Then in Aston Martin losses more than double amid hopes for turnaround in 2023 (The Guardian, Jasper Jolly) we see that the company has come through a dire period in its history since its flotation back in 2018 and says it expects cash burn momentum to slow down in H2 of 2023, with the caveat that inflationary pressures may hold things back. * SO WHAT? * The implication that things will get a lot better sounds to me like it is based quite a lot on hope rather than reality, but we’ll just have to see whether the cost reductions, focus on its financials and new model launches will work. I certainly hope so!

UK house prices fall at fastest annual rate since 2012 (The Guardian, Joanna Partridge) cites the latest data from Nationwide that shows that annual house price growth went into negative territory for the first time since June 2020, Persimmon warns new home sales may fall 40% on current trends (Financial Times, Joshua Oliver) embodied pessimism in the industry as the housebuilder said guidance was difficult to call but Persimmon: UK housebuilder is trading close to trough valuations (Financial Times, Lex) reckons that the share price has been so bombed-out that it could have now reached rock bottom on a historic basis.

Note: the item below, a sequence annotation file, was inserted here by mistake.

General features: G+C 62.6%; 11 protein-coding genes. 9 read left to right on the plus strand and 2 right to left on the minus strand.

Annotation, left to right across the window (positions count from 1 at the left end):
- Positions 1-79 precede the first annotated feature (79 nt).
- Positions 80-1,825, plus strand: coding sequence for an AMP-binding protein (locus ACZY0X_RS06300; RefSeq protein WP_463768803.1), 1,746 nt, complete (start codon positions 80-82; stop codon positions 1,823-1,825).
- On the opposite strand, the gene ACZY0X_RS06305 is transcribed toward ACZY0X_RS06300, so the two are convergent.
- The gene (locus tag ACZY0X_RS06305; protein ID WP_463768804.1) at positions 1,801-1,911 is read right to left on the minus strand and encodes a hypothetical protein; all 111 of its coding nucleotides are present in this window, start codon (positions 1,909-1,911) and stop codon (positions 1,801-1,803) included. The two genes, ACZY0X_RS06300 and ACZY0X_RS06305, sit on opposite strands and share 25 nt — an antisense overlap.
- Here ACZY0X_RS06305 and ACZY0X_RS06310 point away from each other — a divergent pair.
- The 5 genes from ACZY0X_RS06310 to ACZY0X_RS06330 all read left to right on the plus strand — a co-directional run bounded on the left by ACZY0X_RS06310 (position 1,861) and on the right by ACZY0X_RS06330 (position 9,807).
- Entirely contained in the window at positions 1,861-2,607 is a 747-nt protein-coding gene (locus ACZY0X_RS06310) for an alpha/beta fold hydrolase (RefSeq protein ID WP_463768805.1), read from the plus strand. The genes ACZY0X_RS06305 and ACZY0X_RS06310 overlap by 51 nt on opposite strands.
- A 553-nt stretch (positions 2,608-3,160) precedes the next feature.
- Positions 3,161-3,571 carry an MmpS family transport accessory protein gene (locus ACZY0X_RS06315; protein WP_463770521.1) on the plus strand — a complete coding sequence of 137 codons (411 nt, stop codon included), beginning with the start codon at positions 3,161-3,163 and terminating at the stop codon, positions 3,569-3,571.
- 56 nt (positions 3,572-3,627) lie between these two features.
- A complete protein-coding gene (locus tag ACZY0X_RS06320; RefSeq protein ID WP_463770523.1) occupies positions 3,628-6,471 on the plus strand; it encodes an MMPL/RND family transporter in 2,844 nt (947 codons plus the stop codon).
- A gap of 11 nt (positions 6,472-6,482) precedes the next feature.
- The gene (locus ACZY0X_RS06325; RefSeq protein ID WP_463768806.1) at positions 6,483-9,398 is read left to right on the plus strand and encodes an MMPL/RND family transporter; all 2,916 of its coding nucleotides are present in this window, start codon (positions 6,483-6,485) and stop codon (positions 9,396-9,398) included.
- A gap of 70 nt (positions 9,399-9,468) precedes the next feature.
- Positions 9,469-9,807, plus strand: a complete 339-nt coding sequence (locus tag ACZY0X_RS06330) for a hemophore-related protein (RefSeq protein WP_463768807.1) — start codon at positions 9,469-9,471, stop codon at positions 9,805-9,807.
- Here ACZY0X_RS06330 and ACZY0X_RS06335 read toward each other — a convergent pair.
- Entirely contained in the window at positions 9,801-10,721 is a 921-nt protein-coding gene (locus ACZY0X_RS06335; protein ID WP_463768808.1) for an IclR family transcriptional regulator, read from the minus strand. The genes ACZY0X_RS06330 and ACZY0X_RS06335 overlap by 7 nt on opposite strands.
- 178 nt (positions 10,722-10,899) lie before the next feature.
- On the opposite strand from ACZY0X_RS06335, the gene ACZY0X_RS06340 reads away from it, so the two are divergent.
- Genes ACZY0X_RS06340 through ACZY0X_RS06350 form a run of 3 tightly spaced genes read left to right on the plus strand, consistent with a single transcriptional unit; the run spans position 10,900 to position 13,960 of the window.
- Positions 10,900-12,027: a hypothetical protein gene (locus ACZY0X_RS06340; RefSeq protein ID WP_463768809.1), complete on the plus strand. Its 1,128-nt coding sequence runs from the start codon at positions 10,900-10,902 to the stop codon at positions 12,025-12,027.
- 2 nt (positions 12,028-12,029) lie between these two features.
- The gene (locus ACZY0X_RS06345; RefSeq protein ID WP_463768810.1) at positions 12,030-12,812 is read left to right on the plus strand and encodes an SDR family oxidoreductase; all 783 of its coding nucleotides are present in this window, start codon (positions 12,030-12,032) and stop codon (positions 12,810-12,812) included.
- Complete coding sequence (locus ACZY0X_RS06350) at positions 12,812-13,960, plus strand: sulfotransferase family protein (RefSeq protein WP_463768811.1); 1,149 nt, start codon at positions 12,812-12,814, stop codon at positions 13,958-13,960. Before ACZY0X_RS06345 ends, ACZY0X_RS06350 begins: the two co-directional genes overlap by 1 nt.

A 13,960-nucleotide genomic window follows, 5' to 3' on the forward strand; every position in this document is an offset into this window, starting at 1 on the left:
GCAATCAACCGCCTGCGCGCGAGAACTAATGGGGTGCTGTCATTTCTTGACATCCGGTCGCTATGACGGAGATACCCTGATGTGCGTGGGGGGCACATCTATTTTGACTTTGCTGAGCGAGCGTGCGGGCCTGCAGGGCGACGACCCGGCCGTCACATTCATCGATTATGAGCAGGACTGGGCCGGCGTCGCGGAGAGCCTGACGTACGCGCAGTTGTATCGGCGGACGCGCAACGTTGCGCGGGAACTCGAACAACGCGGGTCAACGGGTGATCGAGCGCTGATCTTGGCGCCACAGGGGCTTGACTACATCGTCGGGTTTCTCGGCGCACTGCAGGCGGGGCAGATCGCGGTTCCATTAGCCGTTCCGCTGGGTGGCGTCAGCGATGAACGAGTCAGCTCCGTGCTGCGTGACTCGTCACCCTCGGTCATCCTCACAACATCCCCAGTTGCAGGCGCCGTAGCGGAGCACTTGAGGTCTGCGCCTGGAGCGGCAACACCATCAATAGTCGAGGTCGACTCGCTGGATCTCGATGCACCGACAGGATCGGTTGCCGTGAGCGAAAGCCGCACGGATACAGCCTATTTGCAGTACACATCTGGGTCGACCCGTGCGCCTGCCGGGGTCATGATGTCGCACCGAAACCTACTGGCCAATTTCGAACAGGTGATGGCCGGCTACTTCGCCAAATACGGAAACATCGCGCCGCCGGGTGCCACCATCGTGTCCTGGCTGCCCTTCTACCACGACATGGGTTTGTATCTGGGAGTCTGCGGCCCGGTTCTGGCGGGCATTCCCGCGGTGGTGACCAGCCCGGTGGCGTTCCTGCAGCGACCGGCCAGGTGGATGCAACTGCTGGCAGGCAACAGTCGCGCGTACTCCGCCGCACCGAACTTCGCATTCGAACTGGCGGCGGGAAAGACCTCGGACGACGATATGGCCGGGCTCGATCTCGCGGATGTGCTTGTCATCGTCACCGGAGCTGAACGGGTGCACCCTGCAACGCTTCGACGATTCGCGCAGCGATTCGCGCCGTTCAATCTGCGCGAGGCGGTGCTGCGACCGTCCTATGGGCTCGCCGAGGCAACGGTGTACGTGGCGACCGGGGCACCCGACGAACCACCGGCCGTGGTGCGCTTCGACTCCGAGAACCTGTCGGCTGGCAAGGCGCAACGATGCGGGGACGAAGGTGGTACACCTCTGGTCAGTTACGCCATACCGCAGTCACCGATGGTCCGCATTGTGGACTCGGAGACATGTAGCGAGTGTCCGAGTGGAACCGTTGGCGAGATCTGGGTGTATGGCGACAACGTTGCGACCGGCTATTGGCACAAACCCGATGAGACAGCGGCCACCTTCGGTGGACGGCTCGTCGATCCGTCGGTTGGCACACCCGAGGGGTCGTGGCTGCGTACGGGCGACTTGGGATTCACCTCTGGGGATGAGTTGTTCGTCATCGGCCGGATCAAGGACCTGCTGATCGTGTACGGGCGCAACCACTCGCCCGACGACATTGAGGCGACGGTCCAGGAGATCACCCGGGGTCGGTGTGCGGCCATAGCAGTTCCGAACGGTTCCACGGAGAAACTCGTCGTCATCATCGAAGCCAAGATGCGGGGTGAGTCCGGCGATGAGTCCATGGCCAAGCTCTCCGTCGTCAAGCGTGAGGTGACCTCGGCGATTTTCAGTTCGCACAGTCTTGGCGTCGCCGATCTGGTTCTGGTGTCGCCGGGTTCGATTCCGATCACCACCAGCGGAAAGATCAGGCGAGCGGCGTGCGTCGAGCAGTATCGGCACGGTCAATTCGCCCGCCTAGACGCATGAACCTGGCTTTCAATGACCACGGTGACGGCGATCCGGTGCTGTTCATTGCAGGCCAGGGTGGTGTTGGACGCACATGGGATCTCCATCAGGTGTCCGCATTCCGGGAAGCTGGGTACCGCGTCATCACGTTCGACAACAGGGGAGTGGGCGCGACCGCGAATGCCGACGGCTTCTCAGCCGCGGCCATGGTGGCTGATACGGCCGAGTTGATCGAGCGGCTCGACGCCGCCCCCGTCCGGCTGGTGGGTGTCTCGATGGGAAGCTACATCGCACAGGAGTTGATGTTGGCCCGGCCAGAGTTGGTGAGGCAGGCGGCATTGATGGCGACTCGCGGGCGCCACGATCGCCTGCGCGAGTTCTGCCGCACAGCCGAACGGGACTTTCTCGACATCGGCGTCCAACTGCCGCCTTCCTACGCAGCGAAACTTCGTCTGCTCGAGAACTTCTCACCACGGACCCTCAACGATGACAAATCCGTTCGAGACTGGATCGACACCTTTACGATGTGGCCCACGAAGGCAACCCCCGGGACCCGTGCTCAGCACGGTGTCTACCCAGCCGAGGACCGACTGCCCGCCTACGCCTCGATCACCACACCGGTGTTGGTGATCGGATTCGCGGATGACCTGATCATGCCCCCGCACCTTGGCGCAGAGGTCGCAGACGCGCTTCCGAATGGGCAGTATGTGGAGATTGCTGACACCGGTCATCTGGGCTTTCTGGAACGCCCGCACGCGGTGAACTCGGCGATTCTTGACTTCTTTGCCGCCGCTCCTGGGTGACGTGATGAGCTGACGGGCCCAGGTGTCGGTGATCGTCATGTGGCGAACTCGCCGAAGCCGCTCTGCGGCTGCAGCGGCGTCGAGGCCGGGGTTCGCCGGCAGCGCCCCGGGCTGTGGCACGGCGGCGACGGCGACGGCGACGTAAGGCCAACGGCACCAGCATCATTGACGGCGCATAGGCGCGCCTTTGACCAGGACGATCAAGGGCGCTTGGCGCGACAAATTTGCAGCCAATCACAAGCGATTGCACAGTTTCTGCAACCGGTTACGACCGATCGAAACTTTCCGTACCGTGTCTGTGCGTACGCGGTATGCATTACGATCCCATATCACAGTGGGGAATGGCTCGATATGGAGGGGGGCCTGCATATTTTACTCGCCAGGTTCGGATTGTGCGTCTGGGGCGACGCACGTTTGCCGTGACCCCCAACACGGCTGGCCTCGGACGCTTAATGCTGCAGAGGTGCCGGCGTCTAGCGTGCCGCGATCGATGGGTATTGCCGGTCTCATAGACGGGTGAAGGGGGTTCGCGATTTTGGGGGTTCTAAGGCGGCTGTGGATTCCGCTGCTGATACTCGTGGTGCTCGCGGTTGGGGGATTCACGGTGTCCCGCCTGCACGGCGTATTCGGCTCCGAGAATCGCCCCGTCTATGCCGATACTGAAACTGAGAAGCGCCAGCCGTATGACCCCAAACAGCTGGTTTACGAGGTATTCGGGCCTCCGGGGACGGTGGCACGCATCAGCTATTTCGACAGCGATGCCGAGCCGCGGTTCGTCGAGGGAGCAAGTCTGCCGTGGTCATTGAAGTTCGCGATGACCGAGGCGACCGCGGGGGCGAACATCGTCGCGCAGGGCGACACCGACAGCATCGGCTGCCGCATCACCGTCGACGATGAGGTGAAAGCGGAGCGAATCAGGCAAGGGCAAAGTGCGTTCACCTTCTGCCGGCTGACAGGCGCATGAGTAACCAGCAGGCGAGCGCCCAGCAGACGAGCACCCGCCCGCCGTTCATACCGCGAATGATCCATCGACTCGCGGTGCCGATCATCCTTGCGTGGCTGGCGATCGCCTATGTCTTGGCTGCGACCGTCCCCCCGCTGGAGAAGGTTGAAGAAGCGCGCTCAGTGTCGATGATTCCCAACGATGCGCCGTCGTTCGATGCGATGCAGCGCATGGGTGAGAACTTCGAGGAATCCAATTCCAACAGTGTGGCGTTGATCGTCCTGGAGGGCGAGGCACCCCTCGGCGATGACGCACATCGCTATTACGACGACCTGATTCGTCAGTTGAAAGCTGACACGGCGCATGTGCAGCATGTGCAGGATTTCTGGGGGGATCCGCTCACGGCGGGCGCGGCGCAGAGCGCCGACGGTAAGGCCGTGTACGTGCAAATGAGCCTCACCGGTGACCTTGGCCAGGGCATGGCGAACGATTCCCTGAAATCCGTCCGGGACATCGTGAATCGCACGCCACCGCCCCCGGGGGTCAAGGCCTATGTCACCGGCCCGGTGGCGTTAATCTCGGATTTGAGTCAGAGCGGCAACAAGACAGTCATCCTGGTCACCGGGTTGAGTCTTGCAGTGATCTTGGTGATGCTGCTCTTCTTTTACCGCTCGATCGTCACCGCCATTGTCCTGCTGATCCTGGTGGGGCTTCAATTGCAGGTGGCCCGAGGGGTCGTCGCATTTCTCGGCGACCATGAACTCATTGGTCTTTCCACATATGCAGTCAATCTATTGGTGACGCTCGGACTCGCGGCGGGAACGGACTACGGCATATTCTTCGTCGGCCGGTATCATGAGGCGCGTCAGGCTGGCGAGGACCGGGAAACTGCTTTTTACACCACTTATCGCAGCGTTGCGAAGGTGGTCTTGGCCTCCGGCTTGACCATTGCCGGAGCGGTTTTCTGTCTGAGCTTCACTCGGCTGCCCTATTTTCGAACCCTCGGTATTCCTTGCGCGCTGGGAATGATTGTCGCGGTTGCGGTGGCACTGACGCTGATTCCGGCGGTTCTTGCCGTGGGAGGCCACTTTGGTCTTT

Want to engage with myself and the team at Watson’s Daily about these stories? Why not ask us something in the Forum HERE. It’d be great to hear what you think!



…in other news…

This is so simple and yet I find it strangely compelling – you’ll like this if you like the classic a-ha hit Take on Me.

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Some of today’s market, commodity & currency moves (as at 0633hrs green is up, red is down). THIS IS INTENDED AS A ROUGH GUIDE ONLY!

FTSE 100 *Dow Jones *S&P 500 *Nasdaq*DAX *CAC-40 *Nikkei **Shanghai **
7,915 (+0.49%)32,661.84 (+0.02%)3,951.39 (-0.47%)11,379.48 (-0.66%)15,305 (-0.39%)7,234 (-0.46%)27,499 (-0.06%)3,311 (-0.05%)
Oil (WTI) p/bOil (Brent) p/bGold Per t/oz£/$€/$$/¥£/€$/₿

(markets with an * are at yesterday’s close, ** are at today’s close)